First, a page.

I guess I was thinking of it more theoretically, not necessarily with either fingers or a release. Prior to reading Dr Ashby’s report, I’d NEVER heard anyone say an arrow precisely centered would need to be stiffer spined, and in fact figured it was a no-brainer that the opposite would be true. I’m having a difficult time understanding how that is. I’m not disagreeing with Dr Ashby, I’m just trying to wrap my head around the concept…unsuccessfully so far.
I completely understand. Sometimes these things can be a bit confusing. Here’s how it works.
For a finger shooter, an arrow will flex side-to-side a given amount during the shot. How much it flexes is determined by a few different factors, but let’s isolate the major contributor, its dynamic spine. The weaker the shaft, the more it flexes. The further from center cut a bow is built, the more the arrow will have to flex to get around the riser (weaker arrow). Conversely, the closer to center cut the bow is built, the less the arrow will have to flex to get around the riser (stiffer arrow).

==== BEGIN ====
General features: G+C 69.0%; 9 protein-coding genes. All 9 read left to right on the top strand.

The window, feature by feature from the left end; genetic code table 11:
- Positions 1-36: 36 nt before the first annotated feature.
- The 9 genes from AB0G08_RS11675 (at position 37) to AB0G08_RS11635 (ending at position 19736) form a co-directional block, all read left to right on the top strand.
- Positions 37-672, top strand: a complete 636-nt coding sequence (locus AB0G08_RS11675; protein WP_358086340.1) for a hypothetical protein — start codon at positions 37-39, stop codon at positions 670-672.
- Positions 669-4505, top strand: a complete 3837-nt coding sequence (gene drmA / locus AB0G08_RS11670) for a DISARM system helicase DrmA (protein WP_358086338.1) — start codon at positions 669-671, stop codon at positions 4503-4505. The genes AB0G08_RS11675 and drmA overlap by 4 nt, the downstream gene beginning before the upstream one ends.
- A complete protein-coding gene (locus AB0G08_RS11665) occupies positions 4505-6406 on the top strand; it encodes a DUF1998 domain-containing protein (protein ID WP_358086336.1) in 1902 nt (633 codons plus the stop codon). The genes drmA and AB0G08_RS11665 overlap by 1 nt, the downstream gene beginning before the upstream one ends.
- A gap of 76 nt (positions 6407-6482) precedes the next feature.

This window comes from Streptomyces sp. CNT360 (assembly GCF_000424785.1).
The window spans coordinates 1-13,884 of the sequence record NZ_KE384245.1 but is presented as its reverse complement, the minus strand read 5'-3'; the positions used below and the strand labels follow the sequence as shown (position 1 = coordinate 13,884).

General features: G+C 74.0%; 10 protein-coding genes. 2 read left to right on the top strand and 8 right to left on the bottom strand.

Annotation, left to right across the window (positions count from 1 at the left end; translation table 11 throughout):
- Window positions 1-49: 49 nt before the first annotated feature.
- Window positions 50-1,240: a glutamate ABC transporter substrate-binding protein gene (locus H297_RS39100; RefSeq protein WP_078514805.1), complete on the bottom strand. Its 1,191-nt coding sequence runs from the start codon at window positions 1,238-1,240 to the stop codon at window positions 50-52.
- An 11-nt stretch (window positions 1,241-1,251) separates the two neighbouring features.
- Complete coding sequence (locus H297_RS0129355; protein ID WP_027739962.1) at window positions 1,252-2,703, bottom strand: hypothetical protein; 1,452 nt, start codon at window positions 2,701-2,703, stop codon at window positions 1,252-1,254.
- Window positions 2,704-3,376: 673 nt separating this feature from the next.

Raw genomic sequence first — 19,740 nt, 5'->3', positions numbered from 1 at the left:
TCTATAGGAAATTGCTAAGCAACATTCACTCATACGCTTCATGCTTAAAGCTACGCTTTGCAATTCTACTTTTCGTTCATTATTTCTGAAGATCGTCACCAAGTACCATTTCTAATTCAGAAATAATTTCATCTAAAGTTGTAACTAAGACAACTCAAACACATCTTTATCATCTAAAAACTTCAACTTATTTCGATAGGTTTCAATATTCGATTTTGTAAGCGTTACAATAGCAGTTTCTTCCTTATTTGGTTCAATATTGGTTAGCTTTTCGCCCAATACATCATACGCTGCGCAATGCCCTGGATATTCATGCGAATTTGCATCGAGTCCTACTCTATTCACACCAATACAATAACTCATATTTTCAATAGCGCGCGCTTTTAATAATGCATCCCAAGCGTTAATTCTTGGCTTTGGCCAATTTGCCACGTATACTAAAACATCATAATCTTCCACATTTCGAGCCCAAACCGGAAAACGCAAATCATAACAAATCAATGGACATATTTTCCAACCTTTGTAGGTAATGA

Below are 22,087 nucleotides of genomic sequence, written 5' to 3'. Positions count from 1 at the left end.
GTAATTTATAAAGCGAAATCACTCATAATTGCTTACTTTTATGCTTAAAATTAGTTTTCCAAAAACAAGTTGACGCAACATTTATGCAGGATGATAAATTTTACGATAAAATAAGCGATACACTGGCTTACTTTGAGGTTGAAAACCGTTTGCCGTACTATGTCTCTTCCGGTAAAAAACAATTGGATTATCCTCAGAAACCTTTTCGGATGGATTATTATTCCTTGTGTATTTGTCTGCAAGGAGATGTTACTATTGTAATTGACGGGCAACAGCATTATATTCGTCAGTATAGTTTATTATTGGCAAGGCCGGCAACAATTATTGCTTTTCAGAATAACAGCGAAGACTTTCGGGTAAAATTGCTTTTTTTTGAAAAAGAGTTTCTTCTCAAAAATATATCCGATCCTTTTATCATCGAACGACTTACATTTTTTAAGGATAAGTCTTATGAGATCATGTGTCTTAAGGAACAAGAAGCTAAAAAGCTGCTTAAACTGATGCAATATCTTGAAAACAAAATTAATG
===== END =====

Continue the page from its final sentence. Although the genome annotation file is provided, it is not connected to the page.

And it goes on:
Let’s assume you have a perfectly tuned arrow and are shooting a recurve cut to center (remember, not center shot, but center cut). Your arrow flexes just enough to get around the riser as-is. If you build out your strike plate 3/8”, your arrow is now too stiff to properly flex around the riser, and you will now need a weaker dynamic spine (weaker shaft or more tip weight).
The opposite holds true if you properly tune for 3/8” from center cut, and then move your strike plate in 3/8”. Arrows that used to properly flex around the riser are now flexing more than they need to (i.e. they’re too weak) and you’ll need to increase your dynamic spine.